Alumnus: Iuri Lioi
Current Position / Employer: Production Designer, Netflix Animation Studios
Degree with Department Affiliation and Graduation Date: MFA in Design, 2009
Thesis Title: Framework for Development of Schemata in Character Design for Computer Animation
Tell us what you are doing professionally at the current time.
In 2019 I joined Netflix Animation Studios as Art Director on the animated feature film The Magician's Elephant. As Art Director, I'm responsible for the artistic vision for the film and artistic integrity of the final frame - which includes managing the design process and the Art Department, guiding the execution of assets through the Modeling and Surfacing departments, aiding and informing the Director of Photography about composition, and guiding the Lighting Department to achieve the intended final look and emotion of the shot. It's a highly collaborative job, working closely with the Director, Production Designer, and artists throughout many departments.
I am also part of the Film Development team at Netflix as Production Designer. There I work closely with the Director and Producer very early on in the process to visualize the full potential of a script and aid in the process of getting the film greenlit to be produced.
My career started at Dreamworks Animation in the summer of 2008 (my second year at ACCAD) as Art Intern in the Art Department of How to Train Your Dragon. From 2009 to 2017, I worked as a Visual Development Artist and worked on several productions including How to Train Your Dragon 2 and How to Train Your Dragon 3: Hidden World. From 2018 to 2019, I was at Skydance Animation as Production Designer when the studio was created. There I helped grow and establish the studio, attracting new talent and developing the film Spellbound very early on.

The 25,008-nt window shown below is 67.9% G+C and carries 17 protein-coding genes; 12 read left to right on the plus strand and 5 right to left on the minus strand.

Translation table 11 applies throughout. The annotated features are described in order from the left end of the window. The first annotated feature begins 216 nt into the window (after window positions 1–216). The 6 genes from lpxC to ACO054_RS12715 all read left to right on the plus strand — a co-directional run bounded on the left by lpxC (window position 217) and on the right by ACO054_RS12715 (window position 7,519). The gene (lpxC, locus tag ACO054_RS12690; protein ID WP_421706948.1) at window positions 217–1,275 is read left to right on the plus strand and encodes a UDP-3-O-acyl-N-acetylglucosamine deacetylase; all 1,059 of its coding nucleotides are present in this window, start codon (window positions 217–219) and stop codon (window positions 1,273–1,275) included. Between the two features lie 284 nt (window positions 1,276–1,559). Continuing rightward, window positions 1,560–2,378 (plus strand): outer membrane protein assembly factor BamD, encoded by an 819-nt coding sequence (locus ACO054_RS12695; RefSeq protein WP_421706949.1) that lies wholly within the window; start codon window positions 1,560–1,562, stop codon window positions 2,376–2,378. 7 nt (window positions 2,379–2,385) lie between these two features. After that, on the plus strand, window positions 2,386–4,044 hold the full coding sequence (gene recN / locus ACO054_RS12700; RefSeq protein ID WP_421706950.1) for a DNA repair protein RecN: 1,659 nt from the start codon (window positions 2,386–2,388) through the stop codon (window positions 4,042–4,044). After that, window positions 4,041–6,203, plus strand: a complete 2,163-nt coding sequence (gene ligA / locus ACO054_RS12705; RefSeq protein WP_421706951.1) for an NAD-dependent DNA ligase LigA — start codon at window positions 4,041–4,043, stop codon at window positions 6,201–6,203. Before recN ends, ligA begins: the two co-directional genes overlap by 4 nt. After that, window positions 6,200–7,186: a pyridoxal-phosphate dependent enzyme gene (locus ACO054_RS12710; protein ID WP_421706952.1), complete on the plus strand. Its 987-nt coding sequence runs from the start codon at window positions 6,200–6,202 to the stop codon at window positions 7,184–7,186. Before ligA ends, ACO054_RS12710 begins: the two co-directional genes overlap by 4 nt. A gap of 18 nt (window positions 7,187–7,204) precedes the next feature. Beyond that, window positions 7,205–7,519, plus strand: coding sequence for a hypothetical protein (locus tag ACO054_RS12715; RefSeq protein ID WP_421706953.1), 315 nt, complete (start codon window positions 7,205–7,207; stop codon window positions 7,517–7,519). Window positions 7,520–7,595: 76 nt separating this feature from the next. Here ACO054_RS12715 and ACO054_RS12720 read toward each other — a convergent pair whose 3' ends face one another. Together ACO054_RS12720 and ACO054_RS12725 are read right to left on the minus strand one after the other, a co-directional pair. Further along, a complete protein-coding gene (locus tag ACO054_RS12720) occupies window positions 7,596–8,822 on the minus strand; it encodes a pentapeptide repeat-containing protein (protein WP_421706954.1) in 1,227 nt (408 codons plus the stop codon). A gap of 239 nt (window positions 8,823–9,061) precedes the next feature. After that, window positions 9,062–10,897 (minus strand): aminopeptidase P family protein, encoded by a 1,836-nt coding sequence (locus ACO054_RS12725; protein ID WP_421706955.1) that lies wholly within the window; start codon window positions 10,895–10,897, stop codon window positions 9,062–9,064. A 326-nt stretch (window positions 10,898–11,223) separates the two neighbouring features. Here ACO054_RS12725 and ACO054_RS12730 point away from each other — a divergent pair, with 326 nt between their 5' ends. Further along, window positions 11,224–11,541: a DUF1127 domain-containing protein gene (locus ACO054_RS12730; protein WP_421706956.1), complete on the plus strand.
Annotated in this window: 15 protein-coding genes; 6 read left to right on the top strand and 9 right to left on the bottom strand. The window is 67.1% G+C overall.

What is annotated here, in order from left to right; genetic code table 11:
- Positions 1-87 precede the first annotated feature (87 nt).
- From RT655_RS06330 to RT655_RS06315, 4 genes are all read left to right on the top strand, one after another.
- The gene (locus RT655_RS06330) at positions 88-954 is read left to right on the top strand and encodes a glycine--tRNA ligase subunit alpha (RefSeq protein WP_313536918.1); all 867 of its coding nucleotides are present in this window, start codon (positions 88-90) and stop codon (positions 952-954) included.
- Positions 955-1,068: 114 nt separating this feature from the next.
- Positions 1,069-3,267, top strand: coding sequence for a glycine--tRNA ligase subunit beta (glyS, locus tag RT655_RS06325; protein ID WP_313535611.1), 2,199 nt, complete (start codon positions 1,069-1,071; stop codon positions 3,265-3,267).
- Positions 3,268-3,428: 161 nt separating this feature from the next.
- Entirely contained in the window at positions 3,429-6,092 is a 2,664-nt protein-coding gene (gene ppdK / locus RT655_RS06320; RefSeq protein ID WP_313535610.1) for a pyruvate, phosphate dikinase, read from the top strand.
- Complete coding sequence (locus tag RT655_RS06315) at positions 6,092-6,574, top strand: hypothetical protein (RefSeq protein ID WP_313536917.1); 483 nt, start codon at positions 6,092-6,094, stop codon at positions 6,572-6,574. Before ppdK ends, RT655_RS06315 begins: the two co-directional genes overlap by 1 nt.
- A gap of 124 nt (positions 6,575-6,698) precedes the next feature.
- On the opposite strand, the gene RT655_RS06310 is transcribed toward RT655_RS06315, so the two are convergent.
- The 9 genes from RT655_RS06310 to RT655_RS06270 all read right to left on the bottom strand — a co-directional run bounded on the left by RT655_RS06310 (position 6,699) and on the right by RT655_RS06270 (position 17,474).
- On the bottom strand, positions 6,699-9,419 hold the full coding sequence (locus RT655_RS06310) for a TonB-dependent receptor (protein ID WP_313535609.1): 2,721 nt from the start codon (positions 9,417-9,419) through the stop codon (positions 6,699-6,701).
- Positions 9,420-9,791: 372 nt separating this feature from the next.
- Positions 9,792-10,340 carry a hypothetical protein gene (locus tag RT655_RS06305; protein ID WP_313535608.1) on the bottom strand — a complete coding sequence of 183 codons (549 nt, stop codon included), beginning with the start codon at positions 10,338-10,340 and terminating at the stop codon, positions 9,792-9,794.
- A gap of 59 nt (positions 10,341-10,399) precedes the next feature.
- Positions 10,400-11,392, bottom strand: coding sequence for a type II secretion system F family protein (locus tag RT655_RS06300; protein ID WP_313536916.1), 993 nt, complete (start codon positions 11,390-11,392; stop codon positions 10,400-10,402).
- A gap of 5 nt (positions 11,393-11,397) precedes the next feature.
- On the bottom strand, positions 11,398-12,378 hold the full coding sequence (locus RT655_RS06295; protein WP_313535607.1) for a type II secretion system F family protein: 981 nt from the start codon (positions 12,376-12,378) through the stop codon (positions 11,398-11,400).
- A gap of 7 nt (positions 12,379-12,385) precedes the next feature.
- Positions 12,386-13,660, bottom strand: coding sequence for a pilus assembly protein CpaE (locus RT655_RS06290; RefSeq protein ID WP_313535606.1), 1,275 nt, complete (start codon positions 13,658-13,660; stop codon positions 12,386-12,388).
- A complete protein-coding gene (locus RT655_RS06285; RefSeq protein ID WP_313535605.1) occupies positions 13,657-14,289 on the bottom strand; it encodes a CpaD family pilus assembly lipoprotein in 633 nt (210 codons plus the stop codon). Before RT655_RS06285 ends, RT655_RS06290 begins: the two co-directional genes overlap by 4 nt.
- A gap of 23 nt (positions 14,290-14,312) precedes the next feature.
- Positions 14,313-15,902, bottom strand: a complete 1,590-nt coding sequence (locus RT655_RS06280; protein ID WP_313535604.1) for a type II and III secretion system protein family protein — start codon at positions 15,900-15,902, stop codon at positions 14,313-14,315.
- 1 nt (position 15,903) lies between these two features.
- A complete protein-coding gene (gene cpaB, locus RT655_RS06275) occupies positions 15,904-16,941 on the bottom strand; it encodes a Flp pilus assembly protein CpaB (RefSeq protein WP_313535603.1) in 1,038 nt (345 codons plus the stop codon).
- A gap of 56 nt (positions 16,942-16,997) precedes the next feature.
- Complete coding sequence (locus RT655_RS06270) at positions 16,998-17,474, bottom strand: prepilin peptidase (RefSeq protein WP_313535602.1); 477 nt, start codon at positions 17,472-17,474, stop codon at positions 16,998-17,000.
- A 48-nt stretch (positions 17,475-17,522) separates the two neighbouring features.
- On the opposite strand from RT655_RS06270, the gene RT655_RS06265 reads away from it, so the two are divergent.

What inspires your creativity today?
Lately I have been really inspired by nature. At the end of 2021, I moved from Los Angeles to Portland, Oregon. The contrast from the hot and dry environment in SoCal to the vivid green and lush woods of the Pacific Northwest really impacted me. I love feeling lost in those woods. Observing (and absorbing) the richness of forms and shapes. Noticing how the chaos created by the combination of organic shapes and textures is brought into order by how the light goes through the trees, creating a series of patterns of positive and negative shapes.
Before that I was drawing a lot of inspiration from architecture, built spaces and their relationship with nature and pedestrians. Overall, for me, inspiration comes from somewhere in the intersection of what's "outside" (the place where I find myself) and "inside" (the things that have been occupying my mind).
Tell us one “Aha” moment from your experience of studying, researching, or working at ACCAD.
My experience at ACCAD was transformative in many different ways, and there were several "Aha" moments that helped shape the professional I am today.
One of those valuable experiences was being exposed to a highly multidisciplinary work environment, and having to collaborate, exchange ideas and create with students (and Professors) coming from different areas of expertise. The ideas, new perspectives and innovation that came out of those opportunities were always very exciting. And to this day those are the interactions I look forward to the most on my job.